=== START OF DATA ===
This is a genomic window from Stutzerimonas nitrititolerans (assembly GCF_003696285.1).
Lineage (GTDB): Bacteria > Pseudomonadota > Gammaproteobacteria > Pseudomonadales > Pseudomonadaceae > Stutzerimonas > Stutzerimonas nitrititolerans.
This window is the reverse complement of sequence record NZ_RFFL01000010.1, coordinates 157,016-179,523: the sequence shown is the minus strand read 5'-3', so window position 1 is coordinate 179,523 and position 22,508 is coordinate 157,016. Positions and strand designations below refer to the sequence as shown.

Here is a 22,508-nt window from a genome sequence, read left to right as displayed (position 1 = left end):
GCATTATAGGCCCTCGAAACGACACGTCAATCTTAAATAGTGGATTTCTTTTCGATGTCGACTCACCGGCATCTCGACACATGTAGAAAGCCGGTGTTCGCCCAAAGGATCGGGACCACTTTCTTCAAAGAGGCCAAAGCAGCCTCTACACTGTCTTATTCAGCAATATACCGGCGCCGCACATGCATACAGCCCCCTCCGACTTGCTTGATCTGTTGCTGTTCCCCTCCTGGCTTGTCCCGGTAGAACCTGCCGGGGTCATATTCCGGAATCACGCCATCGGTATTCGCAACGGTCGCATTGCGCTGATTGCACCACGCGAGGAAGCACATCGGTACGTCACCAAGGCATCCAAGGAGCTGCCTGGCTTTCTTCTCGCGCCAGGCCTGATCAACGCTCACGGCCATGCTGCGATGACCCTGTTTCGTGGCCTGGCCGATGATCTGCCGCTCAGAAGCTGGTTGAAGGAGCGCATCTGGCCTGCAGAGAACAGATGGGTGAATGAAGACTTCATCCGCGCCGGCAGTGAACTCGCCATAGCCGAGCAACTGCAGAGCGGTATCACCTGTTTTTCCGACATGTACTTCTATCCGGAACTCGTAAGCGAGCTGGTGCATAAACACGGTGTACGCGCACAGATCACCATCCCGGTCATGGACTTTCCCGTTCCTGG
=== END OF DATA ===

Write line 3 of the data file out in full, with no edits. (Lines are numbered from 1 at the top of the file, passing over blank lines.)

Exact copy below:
This window is the reverse complement of sequence record NZ_RFFL01000010.1, coordinates 157,016-179,523: the sequence shown is the minus strand read 5'-3', so window position 1 is coordinate 179,523 and position 22,508 is coordinate 157,016. Positions and strand designations below refer to the sequence as shown.